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Report on La Palma (Spain) — 15 December-21 December 2021


La Palma

Smithsonian / US Geological Survey Weekly Volcanic Activity Report,
15 December-21 December 2021
Managing Editor: Sally Kuhn Sennert

Please cite this report as:

Global Volcanism Program, 2021. Report on La Palma (Spain). In: Sennert, S K (ed.), Weekly Volcanic Activity Report, 15 December-21 December 2021. Smithsonian Institution and US Geological Survey.

Weekly Report (15 December-21 December 2021)

La Palma

Spain

28.57°N, 17.83°W; summit elev. 2426 m

All times are local (unless otherwise noted)


Observations at La Palma on 15 December showed no lava flowing from vents at the W base of the main cone, from tubes, or at the lava delta in the Las Hoyas area. During 15-20 December tremor levels were at background levels and seismicity was very low at all depths. Sporadic gas emissions rose from the vents and from cooling lava flows. Small collapses from the walls of the main and secondary cone craters were visible through the week. Sulfur dioxide levels varied between extremely low and medium values (less than 5 to 999 tons per day) consistent with a cooling and degassing lava flow field. Even though air quality levels had improved overall, a few measurements of diffuse carbon dioxide emissions showed levels around 9 times average background. Authorities warned the public to exercise caution in areas surrounding the flow field due to volcanic gases in the area and noted that lava flows, although cooling, remained at high temperatures.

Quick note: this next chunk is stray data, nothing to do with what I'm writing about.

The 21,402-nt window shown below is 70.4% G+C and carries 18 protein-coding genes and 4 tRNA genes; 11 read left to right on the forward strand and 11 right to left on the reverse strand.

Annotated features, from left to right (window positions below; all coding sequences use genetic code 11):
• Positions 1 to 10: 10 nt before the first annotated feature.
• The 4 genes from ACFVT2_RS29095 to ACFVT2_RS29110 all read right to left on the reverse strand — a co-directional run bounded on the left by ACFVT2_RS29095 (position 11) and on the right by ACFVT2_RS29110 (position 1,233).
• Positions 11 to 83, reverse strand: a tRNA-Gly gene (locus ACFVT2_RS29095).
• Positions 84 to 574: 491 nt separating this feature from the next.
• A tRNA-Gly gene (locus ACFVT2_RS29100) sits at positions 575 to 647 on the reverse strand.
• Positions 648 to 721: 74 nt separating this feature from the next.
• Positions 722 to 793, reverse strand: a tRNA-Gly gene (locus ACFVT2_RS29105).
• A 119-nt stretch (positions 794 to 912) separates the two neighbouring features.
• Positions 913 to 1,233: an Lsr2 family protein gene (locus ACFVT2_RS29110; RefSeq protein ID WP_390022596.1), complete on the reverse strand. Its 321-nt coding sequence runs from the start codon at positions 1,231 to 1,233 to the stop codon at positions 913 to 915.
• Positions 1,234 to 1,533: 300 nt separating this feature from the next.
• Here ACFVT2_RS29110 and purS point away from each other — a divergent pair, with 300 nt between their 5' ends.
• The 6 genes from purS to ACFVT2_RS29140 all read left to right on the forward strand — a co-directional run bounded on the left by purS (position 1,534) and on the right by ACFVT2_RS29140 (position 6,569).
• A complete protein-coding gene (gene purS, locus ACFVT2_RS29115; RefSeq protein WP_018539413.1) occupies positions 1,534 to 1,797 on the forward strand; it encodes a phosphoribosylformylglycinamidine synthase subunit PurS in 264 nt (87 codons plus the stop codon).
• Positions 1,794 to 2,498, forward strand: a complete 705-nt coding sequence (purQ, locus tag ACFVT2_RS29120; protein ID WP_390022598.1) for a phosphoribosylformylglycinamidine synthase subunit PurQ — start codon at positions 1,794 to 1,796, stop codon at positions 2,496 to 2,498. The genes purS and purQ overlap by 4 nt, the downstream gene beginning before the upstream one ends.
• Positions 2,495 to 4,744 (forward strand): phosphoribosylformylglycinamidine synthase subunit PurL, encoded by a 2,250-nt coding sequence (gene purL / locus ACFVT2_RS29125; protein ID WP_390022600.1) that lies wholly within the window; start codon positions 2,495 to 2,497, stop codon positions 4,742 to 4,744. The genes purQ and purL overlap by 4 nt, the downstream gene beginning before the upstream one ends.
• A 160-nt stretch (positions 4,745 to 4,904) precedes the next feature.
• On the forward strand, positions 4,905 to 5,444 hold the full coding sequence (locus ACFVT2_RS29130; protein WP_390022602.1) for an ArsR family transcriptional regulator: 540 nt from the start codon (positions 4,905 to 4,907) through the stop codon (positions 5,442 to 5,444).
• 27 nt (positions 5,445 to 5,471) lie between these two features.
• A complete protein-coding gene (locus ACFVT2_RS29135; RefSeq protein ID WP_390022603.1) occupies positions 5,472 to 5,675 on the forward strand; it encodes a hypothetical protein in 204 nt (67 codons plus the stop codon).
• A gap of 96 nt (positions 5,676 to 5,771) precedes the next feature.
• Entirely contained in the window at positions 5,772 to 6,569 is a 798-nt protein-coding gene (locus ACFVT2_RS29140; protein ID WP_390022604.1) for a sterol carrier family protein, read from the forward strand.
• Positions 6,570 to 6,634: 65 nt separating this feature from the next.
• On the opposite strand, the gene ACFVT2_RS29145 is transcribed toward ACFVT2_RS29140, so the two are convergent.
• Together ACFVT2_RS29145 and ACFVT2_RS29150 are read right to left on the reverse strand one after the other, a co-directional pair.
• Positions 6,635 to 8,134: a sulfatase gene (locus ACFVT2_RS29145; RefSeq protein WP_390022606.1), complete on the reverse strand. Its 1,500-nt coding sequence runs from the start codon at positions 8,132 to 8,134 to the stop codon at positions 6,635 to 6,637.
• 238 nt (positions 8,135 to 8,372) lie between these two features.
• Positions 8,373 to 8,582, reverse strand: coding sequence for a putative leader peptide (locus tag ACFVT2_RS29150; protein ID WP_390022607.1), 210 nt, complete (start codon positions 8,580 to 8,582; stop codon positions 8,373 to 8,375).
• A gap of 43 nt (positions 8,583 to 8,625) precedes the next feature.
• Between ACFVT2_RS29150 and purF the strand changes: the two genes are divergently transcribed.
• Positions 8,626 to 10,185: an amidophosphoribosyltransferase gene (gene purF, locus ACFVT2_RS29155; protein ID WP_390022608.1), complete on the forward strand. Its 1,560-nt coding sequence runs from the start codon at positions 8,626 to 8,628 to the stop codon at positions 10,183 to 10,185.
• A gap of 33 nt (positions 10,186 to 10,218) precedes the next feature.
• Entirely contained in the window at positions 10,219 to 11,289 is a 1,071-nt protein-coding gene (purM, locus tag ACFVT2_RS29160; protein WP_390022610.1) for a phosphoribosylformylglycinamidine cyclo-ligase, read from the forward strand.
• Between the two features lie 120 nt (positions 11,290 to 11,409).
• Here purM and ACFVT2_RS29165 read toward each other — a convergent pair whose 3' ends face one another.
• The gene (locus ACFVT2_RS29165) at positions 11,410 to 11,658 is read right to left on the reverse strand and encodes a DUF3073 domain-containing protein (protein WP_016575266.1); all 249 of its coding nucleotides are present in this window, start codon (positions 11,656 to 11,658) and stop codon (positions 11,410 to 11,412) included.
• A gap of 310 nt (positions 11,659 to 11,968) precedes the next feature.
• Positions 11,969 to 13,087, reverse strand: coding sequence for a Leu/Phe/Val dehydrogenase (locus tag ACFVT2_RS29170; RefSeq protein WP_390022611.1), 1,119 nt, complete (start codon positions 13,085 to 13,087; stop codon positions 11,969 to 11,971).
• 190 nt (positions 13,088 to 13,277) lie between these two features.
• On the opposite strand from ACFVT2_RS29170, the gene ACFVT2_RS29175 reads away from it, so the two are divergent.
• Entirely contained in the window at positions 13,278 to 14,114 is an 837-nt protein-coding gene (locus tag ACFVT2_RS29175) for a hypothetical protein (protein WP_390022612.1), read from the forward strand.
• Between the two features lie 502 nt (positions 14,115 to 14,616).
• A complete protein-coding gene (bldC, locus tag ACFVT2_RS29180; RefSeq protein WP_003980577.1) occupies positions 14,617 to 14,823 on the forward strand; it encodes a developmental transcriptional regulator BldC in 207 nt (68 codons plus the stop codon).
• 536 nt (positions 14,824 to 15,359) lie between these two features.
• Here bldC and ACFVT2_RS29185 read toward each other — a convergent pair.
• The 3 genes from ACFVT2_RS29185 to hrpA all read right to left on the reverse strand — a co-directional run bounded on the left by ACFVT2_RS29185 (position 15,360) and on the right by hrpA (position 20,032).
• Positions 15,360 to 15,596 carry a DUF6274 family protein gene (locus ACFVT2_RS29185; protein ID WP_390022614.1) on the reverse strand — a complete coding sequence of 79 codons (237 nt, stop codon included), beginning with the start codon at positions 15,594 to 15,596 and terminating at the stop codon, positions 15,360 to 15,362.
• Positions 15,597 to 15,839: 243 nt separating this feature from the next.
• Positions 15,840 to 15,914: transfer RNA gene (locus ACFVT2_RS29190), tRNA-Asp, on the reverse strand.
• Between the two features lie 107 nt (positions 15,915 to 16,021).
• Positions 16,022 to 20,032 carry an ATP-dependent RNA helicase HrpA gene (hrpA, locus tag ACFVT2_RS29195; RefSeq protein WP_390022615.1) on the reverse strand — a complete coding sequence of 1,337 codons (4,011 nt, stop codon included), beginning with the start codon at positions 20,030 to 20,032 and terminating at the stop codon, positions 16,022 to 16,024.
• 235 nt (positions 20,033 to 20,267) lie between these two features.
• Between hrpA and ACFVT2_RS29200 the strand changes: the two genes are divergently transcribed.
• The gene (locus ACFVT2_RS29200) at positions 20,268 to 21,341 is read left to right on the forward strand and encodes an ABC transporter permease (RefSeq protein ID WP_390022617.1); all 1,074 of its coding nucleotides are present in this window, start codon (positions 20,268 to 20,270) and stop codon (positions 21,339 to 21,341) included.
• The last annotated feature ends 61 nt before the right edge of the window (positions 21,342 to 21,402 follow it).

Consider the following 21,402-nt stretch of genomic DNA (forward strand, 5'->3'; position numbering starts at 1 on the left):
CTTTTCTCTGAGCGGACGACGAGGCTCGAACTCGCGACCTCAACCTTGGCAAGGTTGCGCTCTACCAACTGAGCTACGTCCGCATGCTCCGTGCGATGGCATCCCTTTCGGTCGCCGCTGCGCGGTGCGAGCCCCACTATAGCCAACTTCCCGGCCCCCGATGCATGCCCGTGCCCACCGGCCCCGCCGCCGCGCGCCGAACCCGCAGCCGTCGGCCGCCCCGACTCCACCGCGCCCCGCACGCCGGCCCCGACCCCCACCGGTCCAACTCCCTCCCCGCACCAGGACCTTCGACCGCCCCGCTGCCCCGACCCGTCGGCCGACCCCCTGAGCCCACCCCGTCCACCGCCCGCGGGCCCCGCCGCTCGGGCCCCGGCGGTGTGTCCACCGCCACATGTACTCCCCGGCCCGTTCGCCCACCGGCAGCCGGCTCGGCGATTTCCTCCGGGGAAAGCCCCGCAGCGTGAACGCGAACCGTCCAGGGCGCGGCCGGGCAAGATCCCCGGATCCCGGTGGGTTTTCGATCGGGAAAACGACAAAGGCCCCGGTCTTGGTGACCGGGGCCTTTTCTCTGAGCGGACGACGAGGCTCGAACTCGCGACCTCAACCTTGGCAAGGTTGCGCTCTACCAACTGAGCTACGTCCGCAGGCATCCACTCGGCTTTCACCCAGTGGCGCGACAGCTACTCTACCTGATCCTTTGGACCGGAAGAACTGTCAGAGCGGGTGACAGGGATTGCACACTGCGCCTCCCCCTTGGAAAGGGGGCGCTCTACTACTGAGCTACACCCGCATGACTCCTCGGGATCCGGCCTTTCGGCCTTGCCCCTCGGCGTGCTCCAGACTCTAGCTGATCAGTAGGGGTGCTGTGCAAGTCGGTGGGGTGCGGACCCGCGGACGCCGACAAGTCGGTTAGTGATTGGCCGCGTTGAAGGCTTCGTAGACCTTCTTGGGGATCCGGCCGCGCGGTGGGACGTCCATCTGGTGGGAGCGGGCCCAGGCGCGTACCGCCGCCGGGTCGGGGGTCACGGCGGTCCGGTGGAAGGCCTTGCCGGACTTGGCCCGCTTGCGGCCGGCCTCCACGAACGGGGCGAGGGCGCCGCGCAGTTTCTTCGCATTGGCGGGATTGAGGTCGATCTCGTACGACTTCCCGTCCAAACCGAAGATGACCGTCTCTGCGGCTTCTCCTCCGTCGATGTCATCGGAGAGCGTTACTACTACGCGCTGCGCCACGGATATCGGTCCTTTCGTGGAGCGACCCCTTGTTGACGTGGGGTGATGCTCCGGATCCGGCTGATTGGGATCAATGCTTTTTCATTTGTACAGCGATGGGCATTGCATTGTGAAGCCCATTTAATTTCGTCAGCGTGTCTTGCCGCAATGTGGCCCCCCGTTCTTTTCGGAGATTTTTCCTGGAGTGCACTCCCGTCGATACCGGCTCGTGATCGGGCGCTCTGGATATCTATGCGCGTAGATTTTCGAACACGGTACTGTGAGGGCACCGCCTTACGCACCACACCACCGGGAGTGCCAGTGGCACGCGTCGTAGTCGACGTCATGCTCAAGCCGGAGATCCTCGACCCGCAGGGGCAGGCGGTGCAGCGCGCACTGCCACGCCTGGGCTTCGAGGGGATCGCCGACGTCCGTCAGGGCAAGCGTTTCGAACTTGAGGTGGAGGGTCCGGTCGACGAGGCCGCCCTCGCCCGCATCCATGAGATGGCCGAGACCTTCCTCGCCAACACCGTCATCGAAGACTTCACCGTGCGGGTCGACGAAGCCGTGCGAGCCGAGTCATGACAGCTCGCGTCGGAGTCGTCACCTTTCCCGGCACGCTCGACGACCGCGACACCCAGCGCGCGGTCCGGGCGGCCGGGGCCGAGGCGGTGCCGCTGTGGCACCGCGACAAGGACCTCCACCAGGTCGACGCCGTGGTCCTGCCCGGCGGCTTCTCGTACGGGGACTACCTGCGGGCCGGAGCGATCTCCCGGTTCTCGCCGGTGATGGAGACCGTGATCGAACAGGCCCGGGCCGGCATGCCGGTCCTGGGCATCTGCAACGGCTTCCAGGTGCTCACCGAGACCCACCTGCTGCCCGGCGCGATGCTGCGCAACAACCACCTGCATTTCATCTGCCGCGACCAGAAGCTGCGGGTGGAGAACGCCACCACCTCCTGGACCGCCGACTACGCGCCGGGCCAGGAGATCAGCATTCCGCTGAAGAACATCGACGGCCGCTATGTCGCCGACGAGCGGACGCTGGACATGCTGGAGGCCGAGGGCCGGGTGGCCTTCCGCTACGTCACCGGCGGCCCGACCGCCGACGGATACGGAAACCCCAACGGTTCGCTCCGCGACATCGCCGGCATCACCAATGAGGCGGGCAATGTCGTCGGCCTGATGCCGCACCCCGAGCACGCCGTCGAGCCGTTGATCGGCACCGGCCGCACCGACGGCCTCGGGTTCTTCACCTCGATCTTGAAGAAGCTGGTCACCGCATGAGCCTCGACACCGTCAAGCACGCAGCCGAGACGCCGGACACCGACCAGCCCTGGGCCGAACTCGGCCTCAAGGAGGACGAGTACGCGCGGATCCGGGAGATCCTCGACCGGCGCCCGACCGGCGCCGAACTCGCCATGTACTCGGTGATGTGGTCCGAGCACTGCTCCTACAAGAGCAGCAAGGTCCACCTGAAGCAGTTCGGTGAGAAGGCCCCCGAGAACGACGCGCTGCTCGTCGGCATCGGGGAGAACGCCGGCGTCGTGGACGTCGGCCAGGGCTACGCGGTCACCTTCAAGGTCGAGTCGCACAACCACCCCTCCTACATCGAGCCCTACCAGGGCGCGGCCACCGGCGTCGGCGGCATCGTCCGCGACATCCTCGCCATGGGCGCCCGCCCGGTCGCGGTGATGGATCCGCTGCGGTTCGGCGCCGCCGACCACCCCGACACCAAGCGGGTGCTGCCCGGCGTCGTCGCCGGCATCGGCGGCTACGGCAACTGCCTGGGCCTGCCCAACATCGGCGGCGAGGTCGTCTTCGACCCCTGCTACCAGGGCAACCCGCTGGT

Geological Summary. The 47-km-long wedge-shaped island of La Palma, the NW-most of the Canary Islands, is composed of two large volcanic centers. The older northern one is cut by the steep-walled Caldera Taburiente, one of several massive collapse scarps produced by edifice failure to the SW. On the south, the younger Cumbre Vieja volcano is one of the most active in the Canaries. The elongated volcano dates back to about 125,000 years ago and is oriented N-S. Eruptions during the past 7,000 years have formed abundant cinder cones and craters along the axis, producing fissure-fed lava flows that descend steeply to the sea. Eruptions recorded since the 15th century have produced mild explosive activity and lava flows that damaged populated areas. The southern tip of the island is mantled by a broad lava field emplaced during the 1677-1678 eruption. Lava flows also reached the sea in 1585, 1646, 1712, 1949, 1971, and 2021.

Sources: Instituto Volcanológico de Canarias (INVOLCAN), Gobierno de Canaries, Instituto Geográfico Nacional (IGN)